Rod Serling, by creating the episode “The Monsters are Due on Maple Street”, Serling is trying to show an aspect of history like McCarthyism. During the episode, a lot is going on and it causes the residents to lose their sanity. The problem starts off small, and soon the whole situation is flipped from being about a power outage to blaming each other about who caused it. Lastly, the end of the show is total chaos. Much like McCarthyism which is making accusations to transform the established social order and treason without regards to evidence, the show represents that in a way that’s subtle.
There is a certain polarity that comes with the territory in witchcraft. In most witch trials, there was a sense of “he said, she said”, one side claiming one thing and the other disagreeing. This seemed to flow into the realm of historical thought on the matter. There is a dividing line of external and internal interpretations on the subject of the witch trials, especially including the trials in Salem. However, I argue that the line between the external and internal interpretations of the witch trials is blurred, the sides often bleeding into each
Throughout History, women have long struggled and fought for the same equality, justice, and rights as males in society. Historians have two opposing views of what life was like in Puritan society. One side argues that Puritan society was a golden age for women as they worked alongside their husbands, had an important role in the household. However, opposing historians argue that Puritan women were inferior to men in the society for five main reasons. Women were inferior because they were supposed to be silent company, they only received half the inheritance of their brothers, they were meant to have and take care of the children, they received harsher punishment for their wrongs, and they had to follow strict rules. The most significant way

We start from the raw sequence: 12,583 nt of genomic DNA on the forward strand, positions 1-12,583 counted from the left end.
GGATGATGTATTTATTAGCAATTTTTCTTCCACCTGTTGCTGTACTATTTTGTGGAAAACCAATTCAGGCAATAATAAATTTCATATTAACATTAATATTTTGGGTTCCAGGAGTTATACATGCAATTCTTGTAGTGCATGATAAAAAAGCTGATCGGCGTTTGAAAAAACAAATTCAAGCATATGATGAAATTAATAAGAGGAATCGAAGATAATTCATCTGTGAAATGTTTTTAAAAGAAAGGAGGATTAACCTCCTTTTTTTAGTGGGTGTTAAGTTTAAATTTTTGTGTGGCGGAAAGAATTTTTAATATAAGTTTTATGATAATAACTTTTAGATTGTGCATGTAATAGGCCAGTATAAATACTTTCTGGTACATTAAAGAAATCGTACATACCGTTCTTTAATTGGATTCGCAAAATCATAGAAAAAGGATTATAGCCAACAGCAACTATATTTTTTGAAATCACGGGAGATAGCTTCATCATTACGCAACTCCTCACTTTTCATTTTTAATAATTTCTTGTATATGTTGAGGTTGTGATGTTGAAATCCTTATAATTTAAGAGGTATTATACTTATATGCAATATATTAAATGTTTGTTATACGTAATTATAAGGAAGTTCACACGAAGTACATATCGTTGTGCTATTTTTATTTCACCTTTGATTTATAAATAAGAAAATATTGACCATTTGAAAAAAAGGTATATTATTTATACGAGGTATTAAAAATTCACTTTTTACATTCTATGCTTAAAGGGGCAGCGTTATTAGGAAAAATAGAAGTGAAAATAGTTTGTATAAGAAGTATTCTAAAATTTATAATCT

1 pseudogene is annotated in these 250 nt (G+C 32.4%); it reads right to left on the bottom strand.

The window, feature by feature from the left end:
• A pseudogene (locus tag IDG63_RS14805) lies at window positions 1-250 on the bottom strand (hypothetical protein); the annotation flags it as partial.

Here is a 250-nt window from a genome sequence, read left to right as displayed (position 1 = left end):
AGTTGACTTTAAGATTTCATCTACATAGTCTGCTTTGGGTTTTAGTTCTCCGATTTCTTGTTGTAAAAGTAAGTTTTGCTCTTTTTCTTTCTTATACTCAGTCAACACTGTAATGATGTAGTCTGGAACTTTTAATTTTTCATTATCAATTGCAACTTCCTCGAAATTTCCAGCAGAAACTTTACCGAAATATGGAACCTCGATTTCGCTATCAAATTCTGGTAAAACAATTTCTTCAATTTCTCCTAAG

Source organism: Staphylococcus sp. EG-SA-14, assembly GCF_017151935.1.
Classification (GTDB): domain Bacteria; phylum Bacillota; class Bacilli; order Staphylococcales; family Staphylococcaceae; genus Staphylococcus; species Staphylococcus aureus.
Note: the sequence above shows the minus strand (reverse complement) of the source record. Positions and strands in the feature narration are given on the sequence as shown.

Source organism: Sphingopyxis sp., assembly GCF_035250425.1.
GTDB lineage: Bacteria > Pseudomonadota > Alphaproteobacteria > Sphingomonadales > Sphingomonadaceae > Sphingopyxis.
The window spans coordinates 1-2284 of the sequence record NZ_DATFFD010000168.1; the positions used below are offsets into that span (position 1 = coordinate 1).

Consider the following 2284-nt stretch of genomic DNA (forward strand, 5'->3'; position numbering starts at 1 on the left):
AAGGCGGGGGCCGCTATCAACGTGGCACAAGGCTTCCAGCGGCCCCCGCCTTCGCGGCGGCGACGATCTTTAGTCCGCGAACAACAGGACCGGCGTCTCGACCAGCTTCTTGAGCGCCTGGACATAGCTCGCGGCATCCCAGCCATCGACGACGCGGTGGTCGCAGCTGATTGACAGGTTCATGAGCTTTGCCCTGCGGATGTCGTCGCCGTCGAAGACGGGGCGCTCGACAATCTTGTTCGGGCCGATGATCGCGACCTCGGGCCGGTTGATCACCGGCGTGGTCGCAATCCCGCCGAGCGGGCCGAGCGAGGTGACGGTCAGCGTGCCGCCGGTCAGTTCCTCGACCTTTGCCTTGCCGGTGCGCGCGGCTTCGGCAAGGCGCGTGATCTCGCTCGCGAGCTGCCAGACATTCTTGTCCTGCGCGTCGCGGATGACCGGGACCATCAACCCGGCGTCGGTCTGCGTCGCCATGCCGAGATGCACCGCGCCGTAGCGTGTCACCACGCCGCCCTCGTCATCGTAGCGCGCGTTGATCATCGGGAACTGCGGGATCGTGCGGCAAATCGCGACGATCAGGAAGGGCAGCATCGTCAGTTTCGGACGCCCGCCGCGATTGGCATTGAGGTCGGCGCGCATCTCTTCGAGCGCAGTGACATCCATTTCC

“One group feels they can or should assert power over another. Whether it is to cover something up and get off free, like the girls in the Salem trials. Or if it is to boost your approval ratings like Joseph McCarthy during his "communist hunt". “There's always some type of gain in the exploitation of others.” (Doc F). Witch hunts, no matter the time period always are caused by a group of people looking for something to gain by blaming others. “Americans, the most optimistic of people, now faced unnerving official terror warnings? Their television screens broadcasted alerts.” This shows how these witch hunts have affected people throughout